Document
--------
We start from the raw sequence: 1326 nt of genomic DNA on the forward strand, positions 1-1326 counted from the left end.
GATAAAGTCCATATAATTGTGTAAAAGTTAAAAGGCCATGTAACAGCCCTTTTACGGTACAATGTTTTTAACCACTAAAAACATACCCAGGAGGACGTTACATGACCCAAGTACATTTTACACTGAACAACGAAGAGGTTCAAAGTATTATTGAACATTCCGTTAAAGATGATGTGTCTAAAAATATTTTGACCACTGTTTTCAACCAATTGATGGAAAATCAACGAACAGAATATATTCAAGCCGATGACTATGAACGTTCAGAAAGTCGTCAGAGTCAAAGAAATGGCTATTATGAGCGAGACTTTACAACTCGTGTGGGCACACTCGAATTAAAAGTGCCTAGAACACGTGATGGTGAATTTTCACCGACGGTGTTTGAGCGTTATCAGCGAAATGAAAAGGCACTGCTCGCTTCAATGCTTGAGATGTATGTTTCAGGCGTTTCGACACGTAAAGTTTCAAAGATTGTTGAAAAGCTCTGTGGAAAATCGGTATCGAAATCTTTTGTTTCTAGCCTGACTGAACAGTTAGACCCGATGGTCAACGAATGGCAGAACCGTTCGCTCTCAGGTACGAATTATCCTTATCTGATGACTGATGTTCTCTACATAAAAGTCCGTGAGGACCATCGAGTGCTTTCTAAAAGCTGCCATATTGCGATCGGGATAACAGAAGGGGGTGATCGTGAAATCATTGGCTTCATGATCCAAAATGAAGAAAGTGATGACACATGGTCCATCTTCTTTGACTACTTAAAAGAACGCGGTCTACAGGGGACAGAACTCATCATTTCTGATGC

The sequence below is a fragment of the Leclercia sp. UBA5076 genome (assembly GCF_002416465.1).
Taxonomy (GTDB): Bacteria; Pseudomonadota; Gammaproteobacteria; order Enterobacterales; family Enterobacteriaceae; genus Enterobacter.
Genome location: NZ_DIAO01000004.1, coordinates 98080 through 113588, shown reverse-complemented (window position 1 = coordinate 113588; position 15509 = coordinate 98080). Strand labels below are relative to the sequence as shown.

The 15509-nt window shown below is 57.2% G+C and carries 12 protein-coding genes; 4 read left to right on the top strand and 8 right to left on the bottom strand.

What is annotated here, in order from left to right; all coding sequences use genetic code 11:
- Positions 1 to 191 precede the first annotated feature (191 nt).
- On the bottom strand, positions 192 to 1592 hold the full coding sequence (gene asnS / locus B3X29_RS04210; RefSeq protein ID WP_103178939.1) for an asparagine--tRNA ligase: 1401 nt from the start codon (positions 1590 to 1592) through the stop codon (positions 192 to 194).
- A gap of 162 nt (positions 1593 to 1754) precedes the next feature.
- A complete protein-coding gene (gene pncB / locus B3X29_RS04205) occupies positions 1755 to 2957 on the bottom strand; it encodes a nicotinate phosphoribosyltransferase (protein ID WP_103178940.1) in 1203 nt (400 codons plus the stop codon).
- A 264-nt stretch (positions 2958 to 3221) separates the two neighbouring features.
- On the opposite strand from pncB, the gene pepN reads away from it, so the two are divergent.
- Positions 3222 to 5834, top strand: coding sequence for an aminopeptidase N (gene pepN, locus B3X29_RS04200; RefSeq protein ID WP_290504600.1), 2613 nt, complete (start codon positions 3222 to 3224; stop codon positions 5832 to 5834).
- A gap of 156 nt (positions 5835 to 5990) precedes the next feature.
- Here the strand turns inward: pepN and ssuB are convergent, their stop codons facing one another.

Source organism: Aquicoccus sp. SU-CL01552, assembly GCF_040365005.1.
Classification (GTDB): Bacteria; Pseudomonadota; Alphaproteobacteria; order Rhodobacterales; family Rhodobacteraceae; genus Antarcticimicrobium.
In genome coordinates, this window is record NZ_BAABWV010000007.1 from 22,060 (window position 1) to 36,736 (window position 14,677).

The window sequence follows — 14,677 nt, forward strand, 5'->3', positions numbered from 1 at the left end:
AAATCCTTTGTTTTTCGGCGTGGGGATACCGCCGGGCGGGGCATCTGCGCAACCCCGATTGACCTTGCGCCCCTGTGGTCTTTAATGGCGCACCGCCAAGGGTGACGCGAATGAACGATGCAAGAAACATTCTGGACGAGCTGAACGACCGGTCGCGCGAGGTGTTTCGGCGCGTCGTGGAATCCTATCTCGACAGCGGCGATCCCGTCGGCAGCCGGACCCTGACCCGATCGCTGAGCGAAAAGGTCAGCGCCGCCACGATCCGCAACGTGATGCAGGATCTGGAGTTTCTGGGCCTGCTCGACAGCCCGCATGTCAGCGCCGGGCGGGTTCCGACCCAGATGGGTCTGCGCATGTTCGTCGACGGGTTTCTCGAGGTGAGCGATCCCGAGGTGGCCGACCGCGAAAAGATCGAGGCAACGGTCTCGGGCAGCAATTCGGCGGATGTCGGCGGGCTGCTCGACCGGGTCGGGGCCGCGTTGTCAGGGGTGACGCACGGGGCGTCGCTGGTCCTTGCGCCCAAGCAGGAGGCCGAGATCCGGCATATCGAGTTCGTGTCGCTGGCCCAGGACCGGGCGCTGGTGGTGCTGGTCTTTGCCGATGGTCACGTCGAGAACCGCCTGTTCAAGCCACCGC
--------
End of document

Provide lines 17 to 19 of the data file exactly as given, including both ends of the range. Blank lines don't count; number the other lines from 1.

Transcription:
Source organism: Aquicoccus sp. SU-CL01552, assembly GCF_040365005.1.
Classification (GTDB): Bacteria; Pseudomonadota; Alphaproteobacteria; order Rhodobacterales; family Rhodobacteraceae; genus Antarcticimicrobium.
In genome coordinates, this window is record NZ_BAABWV010000007.1 from 22,060 (window position 1) to 36,736 (window position 14,677).